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Dinesh Gharti, head chef at the Himalayan House Macau

Nepali chef Dinesh Gharti’s culinary story began at a small restaurant where his mother taught him to cook. He’s come a long way since.

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Nepali chef Dinesh Gharti’s culinary story began at a small restaurant where his mother taught him to cook. He’s come a long way since.

ARTICLE BY

PUBLISHED

READING TIME

Less than 1 minute Minutes

UPDATED: 22 Dec 2023, 6:53 am

Macao is a multicultural society that’s home to a treasure trove of cuisines and chefs from all over the world. In our “Know Your Chef” series, we catch up with chefs in Macao to learn all about their upbringing, career, favourite dishes and mentors. 

Next up, we meet Dinesh Gharti, who’s been the head chef at the Himalayan House Macau for nearly five years. The 35-year-old chef arrived in Macao two months after the inauguration of the restaurant and has been here ever since. Gharti, who’s originally from Nepal, tells Macao News how he fell in love with cooking and found his way to the SAR:  

The early days: Dinesh was born in 1986 in a small town called Pragatinagar, about a four-hour drive west of Kathmandu, the capital of Nepal. Growing up, he studied at Shree Jana Jyoti Higher Secondary school whilst helping out at his family’s restaurant, which was attached to their home.

Lok Maya Gharti, Dinesh’s mother, ran the show. She cooked in the tiny, scorching kitchen, teaching her son in the process. “I found a passion for cooking when I was in my teens, because of my mother,” he says, beaming with pride.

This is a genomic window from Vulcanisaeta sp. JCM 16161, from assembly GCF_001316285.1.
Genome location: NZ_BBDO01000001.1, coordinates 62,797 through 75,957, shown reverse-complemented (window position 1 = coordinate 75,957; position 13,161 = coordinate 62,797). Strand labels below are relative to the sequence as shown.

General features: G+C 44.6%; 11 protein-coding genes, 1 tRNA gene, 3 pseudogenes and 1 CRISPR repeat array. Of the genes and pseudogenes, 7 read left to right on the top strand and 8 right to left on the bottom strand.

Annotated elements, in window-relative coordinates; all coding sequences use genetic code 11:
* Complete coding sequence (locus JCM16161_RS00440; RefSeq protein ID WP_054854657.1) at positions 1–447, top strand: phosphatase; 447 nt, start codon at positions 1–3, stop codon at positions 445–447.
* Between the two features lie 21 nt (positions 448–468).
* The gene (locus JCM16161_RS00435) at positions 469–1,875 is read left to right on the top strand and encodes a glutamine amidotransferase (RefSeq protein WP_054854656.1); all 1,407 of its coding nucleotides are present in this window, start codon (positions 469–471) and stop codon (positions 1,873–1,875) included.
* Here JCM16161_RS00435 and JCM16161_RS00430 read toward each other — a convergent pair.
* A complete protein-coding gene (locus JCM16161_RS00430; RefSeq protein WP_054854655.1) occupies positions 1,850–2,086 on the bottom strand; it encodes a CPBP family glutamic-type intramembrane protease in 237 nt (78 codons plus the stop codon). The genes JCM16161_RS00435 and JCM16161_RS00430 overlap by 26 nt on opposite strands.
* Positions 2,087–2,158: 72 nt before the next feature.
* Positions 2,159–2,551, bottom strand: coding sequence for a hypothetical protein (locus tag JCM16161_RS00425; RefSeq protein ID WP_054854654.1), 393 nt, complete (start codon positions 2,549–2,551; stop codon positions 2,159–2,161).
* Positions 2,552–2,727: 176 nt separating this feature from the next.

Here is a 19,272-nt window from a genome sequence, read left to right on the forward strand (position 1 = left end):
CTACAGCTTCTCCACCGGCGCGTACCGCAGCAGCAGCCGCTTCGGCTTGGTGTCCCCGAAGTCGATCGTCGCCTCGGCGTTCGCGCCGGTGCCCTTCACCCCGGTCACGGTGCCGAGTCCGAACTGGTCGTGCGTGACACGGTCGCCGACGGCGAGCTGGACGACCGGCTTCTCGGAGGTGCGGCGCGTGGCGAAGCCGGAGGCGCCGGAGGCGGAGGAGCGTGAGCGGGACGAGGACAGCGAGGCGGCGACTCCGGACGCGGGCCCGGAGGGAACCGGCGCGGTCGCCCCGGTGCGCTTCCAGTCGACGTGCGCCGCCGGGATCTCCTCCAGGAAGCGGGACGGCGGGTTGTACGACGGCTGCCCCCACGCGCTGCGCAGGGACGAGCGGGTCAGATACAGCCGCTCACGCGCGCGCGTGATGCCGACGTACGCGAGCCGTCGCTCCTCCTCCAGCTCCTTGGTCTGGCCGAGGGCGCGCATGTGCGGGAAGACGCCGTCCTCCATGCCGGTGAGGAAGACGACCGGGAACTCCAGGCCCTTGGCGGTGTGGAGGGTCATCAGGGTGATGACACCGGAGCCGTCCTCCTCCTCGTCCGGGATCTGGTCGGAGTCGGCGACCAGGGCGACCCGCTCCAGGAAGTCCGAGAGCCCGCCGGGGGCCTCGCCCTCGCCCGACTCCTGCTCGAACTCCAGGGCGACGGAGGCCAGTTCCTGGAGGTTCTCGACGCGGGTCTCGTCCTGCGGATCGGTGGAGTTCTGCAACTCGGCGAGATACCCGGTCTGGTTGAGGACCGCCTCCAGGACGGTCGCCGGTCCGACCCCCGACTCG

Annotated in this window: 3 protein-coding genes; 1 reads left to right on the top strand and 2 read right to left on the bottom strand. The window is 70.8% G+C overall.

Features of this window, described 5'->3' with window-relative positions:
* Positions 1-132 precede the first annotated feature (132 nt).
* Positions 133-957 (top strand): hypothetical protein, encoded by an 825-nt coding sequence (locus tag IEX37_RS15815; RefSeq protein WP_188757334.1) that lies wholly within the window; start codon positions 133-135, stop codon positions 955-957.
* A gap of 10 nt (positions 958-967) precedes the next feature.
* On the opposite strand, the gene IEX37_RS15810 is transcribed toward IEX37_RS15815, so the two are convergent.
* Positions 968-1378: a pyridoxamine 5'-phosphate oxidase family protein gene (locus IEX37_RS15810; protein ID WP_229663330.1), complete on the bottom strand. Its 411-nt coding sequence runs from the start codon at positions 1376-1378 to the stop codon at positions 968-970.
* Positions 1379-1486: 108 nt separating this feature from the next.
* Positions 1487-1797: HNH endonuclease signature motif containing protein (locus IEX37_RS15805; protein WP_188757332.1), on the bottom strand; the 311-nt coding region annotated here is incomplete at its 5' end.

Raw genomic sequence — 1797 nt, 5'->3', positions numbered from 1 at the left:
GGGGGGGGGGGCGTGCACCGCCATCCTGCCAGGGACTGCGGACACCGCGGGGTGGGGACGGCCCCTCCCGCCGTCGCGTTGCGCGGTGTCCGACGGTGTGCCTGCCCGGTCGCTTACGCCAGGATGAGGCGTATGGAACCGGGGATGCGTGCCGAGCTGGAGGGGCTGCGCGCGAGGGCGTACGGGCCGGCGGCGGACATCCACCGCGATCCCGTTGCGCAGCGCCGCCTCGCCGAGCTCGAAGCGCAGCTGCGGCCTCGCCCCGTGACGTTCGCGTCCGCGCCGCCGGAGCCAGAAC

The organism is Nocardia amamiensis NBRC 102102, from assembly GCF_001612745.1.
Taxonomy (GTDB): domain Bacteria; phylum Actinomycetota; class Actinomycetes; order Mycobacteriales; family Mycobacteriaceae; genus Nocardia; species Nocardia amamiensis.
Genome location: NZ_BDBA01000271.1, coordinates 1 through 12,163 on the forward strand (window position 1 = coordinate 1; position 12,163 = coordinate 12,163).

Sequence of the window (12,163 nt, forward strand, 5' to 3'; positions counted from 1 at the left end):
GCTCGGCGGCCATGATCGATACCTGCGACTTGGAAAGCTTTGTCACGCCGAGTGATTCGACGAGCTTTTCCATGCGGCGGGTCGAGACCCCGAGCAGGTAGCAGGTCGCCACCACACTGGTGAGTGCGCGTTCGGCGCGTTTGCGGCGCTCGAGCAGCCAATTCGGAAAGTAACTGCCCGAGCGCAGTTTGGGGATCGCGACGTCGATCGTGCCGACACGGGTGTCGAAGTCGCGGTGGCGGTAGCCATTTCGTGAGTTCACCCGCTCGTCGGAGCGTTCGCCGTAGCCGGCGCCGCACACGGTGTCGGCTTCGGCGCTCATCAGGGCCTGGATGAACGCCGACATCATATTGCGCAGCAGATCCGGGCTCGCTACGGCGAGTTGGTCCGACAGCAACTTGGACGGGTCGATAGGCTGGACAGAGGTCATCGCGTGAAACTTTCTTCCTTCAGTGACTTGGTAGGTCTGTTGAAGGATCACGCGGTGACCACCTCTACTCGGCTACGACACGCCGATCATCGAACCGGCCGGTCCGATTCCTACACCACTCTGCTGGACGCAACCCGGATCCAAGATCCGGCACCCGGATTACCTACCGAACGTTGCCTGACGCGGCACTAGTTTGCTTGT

“She made mouthwatering snacks like samosas [deep-fried dumplings full of veggies, meat or potatoes], momos [steamed dumplings], jalebi [a street snack made with fried flour and sugar syrup] and pakoda [deep-fried flour stuffed with veggies].”. 

The turning point: Just by flipping through the classified pages of the Kantipur Post, Gharti found a job in Saudi Arabia at Al Jazeera restaurant in 2008. He started off on one of the lowest rungs of the ladder, as a kitchen assistant, helping chop onions, tomatoes, making salad and picking up tasks here and there.

The job was a blessing and a curse. After he left the family’s kitchen, his mother couldn’t handle the workload on her own and decided to close the restaurant. Gharti says he’ll never forget the bustling atmosphere or the aromas and flavours that fueled his love of cooking. 

And while it wasn’t easy to move away from home, Gharti knew it was for the best. He had to grow, learn and take on new experiences. “That was one of the best moments in my entire life because I could finally support my family financially,” he recalls.  

Gaining momentum: After working in Saudi Arabia for three years, he returned home to help his mother. And not long after, in 2013, he got another break. His uncle, Madhav Regmi, who was the manager at the Shater Abbas restaurant in Qatar, offered him a job at the eatery. 

“The restaurant had a really good management team and I wanted to learn a new cuisine. It was an offer I could not turn down — I was so excited,” he recalls. So he packed his bags and moved to Qatar. His enthusiasm paid off: Just three months into the job, Gharti was promoted from a kitchen assistant to a chef.